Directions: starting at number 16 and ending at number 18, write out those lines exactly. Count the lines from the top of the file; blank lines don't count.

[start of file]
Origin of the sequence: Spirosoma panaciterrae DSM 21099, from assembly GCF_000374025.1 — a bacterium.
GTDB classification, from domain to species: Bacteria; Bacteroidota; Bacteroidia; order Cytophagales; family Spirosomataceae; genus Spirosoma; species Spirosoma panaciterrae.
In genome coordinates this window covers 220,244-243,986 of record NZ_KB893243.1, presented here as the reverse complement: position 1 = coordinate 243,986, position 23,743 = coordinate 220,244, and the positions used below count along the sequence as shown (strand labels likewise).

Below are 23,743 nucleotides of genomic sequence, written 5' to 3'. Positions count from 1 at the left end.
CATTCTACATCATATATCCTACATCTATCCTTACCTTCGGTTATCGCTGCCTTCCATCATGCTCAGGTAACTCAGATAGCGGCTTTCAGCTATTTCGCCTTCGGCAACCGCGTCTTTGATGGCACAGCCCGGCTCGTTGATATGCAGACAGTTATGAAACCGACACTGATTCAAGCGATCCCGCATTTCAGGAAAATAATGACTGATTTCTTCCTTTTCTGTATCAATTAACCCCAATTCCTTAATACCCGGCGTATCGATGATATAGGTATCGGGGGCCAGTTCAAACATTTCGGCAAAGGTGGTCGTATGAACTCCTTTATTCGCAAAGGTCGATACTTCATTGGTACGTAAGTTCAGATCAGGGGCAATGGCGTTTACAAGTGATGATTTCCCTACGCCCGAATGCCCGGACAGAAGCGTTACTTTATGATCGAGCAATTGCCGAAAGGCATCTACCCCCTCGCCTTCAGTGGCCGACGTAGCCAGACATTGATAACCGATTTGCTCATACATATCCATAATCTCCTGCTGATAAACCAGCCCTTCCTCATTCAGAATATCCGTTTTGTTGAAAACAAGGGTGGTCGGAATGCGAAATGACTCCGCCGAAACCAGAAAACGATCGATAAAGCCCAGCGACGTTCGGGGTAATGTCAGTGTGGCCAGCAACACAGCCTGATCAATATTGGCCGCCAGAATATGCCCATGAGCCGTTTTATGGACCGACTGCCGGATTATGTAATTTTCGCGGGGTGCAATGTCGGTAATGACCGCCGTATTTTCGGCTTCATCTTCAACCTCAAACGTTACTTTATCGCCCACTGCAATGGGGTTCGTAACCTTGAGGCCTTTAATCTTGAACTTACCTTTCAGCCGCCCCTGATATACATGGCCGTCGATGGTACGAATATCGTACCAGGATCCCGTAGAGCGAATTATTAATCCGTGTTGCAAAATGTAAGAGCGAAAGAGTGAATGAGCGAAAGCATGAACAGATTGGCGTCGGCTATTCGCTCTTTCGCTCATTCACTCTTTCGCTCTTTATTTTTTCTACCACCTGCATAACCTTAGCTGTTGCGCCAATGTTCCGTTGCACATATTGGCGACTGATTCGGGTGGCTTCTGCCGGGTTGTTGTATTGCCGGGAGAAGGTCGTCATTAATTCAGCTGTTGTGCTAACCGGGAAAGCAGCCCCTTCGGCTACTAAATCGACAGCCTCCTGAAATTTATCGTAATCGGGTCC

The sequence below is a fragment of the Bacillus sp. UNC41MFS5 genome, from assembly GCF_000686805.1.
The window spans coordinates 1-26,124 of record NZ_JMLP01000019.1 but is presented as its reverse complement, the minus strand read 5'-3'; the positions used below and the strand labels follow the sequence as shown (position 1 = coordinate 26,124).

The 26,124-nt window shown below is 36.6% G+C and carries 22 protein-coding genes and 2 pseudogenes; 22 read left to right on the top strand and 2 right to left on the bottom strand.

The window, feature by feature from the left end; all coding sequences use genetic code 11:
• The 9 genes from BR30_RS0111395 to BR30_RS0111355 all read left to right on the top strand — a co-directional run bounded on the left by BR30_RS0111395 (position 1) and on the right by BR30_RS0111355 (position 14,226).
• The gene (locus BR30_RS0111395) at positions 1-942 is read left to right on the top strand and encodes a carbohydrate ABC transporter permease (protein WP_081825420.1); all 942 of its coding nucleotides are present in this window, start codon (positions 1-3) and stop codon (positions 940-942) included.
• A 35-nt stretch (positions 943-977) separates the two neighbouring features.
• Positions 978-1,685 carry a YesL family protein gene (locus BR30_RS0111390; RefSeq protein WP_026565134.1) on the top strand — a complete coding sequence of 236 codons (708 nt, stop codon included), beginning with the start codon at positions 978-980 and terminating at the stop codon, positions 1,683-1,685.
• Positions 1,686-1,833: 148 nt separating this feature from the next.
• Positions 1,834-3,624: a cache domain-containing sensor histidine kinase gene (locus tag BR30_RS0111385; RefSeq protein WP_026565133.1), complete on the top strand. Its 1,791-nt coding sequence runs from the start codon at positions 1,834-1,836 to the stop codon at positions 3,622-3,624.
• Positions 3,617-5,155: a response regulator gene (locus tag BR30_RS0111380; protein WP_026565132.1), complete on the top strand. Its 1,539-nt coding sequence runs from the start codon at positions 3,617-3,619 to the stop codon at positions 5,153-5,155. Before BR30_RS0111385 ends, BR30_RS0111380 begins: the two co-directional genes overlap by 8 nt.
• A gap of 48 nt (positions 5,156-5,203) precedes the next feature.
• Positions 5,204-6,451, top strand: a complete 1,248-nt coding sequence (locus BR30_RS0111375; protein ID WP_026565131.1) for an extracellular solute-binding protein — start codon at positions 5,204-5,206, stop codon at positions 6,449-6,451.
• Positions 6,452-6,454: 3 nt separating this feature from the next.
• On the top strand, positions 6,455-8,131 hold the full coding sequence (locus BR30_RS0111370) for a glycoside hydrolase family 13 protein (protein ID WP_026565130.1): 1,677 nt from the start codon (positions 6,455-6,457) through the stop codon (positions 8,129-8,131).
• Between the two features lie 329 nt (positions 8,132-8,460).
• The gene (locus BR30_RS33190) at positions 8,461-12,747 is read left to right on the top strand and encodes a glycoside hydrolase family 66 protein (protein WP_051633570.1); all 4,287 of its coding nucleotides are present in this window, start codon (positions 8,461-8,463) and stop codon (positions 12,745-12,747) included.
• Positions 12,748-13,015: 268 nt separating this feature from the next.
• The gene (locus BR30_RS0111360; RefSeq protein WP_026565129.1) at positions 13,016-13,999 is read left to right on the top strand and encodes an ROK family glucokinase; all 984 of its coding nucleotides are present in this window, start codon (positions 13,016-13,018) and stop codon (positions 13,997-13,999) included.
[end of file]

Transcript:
• Positions 3,617-5,155: a response regulator gene (locus tag BR30_RS0111380; protein WP_026565132.1), complete on the top strand. Its 1,539-nt coding sequence runs from the start codon at positions 3,617-3,619 to the stop codon at positions 5,153-5,155. Before BR30_RS0111385 ends, BR30_RS0111380 begins: the two co-directional genes overlap by 8 nt.
• A gap of 48 nt (positions 5,156-5,203) precedes the next feature.
• Positions 5,204-6,451, top strand: a complete 1,248-nt coding sequence (locus BR30_RS0111375; protein ID WP_026565131.1) for an extracellular solute-binding protein — start codon at positions 5,204-5,206, stop codon at positions 6,449-6,451.